The most common problem I see with novice divers or those doing their 4 open water dives to get their first PADI Cert is a simple one.

In the pool its fine, you can probably get down to a couple of metres without having to equalise properly so you never really learn how until it's the 4 dives time at the end of your course. But then what happens is that for your first dive into the blue, excitement levels build, you are descending down making sure all the air is out of your BCD, checking your depth and air gauges, and guess what? Yup, you have forgotten to equalise until its at least 5 or 6 metres deep. And the deeper it is the harder it is to get the air into your middle ear as the Eustachian tube begins to collapse upon itself. If you get to 8 or 9 metres without any air going in, forget it as you will damage your drums and middle ears too much. I know it can be embarrassing for a first timer to still be at 3 or 4 metres, when the rest of the group are down at the bottom, but you really can't risk your long term ear well being just to please your Instructor who is looking up at you.

So it's a little and often, straight from under the surface, and don't worry about all those dials and gauges, they'll work, as you should have checked them properly at the surface.

Q - I'm sure my problem is far from new but I have found it hard to get any good advice. I am keen to do a PADI course but on the couple of "try it out" dives I went on, I found it very difficult to equalise my ears with the result that my enjoyment was seriously marred by the considerable pain, even though I certainly wasn't down very deep.

I have a similar problem on planes and have been told that having my adenoids out as a child may have something to do it.

I would be very grateful for advice on two questions;

Is there anything I can do to alleviate this problem and, if I decide to ignore the pain, am I likely to suffer any damage to my ears from doing a diving course?

A - This problem is a frequent occurrence in those who are just taking up diving. You are getting the ear pain because you are not equalizing your middle ears adequately and as most qualified divers know, if the air in your middle ear contracts, it pulls in the ear drum and causes the pain you describe. The reason it occurs most frequently on your first pool dives is that the tube that links the middle ear up to the nasopharynx through which the air is pushed up, the Eustachian tube, has been lying underused and dormant for a while.

On normal day to day functioning this tube is rarely used as we do not experience pressure differences of any significant degree. Unless you are a pilot or a miner, the tube lies closed and dormant. So when you suddenly don a BC and leap into a pool and blow hard onto your closed nose you cant really expect instant trouble free equalization. I always tell divers to "exercise" their Eustachian tube if they have not been diving for a while or it is the first time. Just blow gently onto your closed nose up to 10 times a day for 5 or 6 days before you dive.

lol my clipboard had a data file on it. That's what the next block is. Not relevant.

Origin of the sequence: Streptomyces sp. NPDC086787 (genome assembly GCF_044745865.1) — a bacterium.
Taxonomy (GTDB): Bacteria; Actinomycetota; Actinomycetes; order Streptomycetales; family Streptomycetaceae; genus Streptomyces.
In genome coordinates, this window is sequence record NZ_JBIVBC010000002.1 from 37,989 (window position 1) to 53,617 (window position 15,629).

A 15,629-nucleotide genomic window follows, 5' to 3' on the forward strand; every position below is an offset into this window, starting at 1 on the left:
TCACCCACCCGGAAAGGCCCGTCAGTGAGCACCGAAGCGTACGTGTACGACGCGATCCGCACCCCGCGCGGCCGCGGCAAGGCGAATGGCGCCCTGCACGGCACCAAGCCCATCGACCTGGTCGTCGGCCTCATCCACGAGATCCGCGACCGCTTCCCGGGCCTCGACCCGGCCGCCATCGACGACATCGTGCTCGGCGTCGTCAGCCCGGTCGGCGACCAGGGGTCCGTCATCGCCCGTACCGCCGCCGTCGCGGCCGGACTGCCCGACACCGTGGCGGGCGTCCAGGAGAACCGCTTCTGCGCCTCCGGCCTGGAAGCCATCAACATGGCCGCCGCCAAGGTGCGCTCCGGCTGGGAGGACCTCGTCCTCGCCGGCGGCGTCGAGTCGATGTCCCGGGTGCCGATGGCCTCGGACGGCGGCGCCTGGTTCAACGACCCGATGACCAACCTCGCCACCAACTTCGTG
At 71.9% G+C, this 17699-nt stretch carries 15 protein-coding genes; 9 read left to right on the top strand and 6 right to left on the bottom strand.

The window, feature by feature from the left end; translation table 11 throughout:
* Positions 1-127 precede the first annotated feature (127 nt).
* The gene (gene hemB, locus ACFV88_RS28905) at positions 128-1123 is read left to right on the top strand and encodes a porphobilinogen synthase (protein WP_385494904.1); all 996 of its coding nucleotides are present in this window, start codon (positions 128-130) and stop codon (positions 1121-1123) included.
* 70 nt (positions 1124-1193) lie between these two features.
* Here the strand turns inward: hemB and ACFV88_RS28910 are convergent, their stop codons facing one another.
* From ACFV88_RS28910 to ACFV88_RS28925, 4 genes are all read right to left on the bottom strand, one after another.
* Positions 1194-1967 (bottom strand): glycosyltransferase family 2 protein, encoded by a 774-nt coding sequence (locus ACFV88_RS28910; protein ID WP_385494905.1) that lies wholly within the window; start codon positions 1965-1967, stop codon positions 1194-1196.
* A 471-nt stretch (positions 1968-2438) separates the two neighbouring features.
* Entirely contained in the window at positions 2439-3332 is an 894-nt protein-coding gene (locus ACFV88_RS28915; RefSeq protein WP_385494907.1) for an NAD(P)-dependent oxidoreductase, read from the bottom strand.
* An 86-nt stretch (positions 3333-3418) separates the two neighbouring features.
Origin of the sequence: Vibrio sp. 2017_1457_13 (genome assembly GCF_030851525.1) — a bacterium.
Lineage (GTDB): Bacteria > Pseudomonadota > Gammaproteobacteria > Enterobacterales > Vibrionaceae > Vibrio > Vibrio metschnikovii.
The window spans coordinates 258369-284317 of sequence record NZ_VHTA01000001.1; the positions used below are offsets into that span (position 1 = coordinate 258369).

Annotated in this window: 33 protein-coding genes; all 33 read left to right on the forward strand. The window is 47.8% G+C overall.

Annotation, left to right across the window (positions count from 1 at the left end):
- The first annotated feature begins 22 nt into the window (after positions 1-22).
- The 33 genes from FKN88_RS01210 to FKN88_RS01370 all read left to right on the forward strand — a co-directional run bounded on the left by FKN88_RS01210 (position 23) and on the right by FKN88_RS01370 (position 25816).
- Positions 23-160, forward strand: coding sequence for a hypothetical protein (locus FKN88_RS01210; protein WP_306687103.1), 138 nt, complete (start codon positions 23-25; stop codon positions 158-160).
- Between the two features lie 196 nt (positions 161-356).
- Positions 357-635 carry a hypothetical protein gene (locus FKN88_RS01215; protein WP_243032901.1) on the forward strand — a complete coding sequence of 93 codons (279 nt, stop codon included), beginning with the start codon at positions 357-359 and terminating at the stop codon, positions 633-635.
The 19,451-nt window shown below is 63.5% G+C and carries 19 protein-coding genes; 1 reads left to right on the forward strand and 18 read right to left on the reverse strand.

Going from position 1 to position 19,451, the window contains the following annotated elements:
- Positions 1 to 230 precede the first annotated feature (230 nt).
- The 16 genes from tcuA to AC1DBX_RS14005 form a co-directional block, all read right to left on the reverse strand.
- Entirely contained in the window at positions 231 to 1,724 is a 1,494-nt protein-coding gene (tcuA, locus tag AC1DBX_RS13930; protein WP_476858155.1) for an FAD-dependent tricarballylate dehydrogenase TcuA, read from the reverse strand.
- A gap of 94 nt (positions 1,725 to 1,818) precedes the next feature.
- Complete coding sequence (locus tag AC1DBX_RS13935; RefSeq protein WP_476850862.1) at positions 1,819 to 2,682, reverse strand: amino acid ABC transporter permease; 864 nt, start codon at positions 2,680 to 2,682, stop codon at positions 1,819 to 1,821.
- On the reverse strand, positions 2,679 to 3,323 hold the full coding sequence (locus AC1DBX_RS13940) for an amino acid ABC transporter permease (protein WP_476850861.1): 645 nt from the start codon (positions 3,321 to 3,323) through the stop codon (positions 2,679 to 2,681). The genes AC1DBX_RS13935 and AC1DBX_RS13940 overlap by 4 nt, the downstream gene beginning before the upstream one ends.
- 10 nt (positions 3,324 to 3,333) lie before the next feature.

What you should never do, though, is dive deeper through the pain. This could cause permanent problems, such as a ruptured round or oval window, which is the interface between the middle and inner ear and this will cause tinnitus and deafness, and even long lasting balance problems.

What you also say about not even being able to equalize on aeroplanes worries me a bit though. There are conditions where you may have an abnormal Eustachian tube called "tube dysfunction" where you will always find trouble equalizing, this is only really diagnosable by an ENT consultant by CT scanning , but if it is the cause then it can be corrected surgically allowing you to dive again.

So try practising equalizing and see if that helps you get down to the bottom of the pool without any pain, but if not, stop where you are , surface and get a referral to a consultant ENT surgeon.

Q - My fiancee and I dive twice are year (normally for a period of two weeks at a time). We normally dive three times per day and during the first week of our holiday I have real trouble equalising - quite often it can take me up to 3 minutes to reach bottom depth. My buddy is very patient but when diving with a group, especially drift diving, it can cause a problem.

At the beginning of the 2nd week, all of a sudden, equalising becomes extremely easy, much like the other divers and I have no problems at all.

A - It's the good old Eustachian tube again in your case.

I think what is probably happening here is that when you haven't dived for a while your Eustachian tube gets under-used as you don't really need it to help equalise on a day to day basis if you are just going into work, home and then to bed. The tube doesn't close up but it becomes harder to get it to allow air in when you start diving again. Like a muscle in the body, it becomes more easy to use you more you have to use it.

What I suggest is that you "exercise" your Eustachian tubes before you go and you can do this by blowing gently onto your pinched nose several times a day. Do this for a week before you go and it should work. If it doesn't, make sure you have some Sudafed tablets with you, as this will help widen the tubes diameter in the first week of your trip.

Take it easy on the way down too on the first couple of dives and make sure you tell your buddy and DM that you may be a bit slower going down. This shouldn't be a problem in good visibility though, as you can gently drift down to the group equalising slowly.

(other dive medical questions)